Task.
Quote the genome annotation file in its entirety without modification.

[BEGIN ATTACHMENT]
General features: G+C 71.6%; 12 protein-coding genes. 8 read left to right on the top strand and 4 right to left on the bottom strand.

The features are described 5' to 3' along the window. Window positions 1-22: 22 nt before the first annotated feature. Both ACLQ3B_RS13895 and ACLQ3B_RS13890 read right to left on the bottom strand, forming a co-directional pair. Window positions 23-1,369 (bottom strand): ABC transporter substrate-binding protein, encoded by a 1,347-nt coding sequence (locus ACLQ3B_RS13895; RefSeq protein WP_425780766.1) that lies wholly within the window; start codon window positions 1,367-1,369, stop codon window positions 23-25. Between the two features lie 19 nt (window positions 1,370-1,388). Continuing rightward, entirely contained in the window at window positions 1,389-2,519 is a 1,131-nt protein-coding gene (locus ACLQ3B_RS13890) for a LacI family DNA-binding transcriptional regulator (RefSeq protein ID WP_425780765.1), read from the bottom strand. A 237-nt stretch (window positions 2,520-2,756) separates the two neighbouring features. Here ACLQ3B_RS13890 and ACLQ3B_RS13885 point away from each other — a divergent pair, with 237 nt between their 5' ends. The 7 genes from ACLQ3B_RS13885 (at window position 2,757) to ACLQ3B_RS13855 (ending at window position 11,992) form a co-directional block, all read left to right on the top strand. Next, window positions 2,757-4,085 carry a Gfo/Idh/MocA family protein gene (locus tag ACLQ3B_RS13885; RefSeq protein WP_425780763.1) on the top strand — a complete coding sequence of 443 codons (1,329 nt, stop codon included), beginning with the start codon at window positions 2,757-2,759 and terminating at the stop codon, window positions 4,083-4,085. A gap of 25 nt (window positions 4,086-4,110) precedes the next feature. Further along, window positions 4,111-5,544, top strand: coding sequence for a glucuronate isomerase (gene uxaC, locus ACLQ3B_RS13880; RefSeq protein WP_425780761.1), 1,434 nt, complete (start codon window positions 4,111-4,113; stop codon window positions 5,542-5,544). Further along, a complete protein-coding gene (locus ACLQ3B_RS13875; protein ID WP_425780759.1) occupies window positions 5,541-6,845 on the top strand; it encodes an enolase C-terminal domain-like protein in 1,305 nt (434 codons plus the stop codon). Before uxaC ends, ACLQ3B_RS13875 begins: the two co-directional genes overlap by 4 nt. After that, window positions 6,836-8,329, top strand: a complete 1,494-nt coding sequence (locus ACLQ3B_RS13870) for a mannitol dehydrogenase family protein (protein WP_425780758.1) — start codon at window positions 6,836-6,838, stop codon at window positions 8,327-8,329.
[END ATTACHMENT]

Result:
General features: G+C 71.6%; 12 protein-coding genes. 8 read left to right on the top strand and 4 right to left on the bottom strand.

The features are described 5' to 3' along the window. Window positions 1-22: 22 nt before the first annotated feature. Both ACLQ3B_RS13895 and ACLQ3B_RS13890 read right to left on the bottom strand, forming a co-directional pair. Window positions 23-1,369 (bottom strand): ABC transporter substrate-binding protein, encoded by a 1,347-nt coding sequence (locus ACLQ3B_RS13895; RefSeq protein WP_425780766.1) that lies wholly within the window; start codon window positions 1,367-1,369, stop codon window positions 23-25. Between the two features lie 19 nt (window positions 1,370-1,388). Continuing rightward, entirely contained in the window at window positions 1,389-2,519 is a 1,131-nt protein-coding gene (locus ACLQ3B_RS13890) for a LacI family DNA-binding transcriptional regulator (RefSeq protein ID WP_425780765.1), read from the bottom strand. A 237-nt stretch (window positions 2,520-2,756) separates the two neighbouring features. Here ACLQ3B_RS13890 and ACLQ3B_RS13885 point away from each other — a divergent pair, with 237 nt between their 5' ends. The 7 genes from ACLQ3B_RS13885 (at window position 2,757) to ACLQ3B_RS13855 (ending at window position 11,992) form a co-directional block, all read left to right on the top strand. Next, window positions 2,757-4,085 carry a Gfo/Idh/MocA family protein gene (locus tag ACLQ3B_RS13885; RefSeq protein WP_425780763.1) on the top strand — a complete coding sequence of 443 codons (1,329 nt, stop codon included), beginning with the start codon at window positions 2,757-2,759 and terminating at the stop codon, window positions 4,083-4,085. A gap of 25 nt (window positions 4,086-4,110) precedes the next feature. Further along, window positions 4,111-5,544, top strand: coding sequence for a glucuronate isomerase (gene uxaC, locus ACLQ3B_RS13880; RefSeq protein WP_425780761.1), 1,434 nt, complete (start codon window positions 4,111-4,113; stop codon window positions 5,542-5,544). Further along, a complete protein-coding gene (locus ACLQ3B_RS13875; protein ID WP_425780759.1) occupies window positions 5,541-6,845 on the top strand; it encodes an enolase C-terminal domain-like protein in 1,305 nt (434 codons plus the stop codon). Before uxaC ends, ACLQ3B_RS13875 begins: the two co-directional genes overlap by 4 nt. After that, window positions 6,836-8,329, top strand: a complete 1,494-nt coding sequence (locus ACLQ3B_RS13870) for a mannitol dehydrogenase family protein (protein WP_425780758.1) — start codon at window positions 6,836-6,838, stop codon at window positions 8,327-8,329.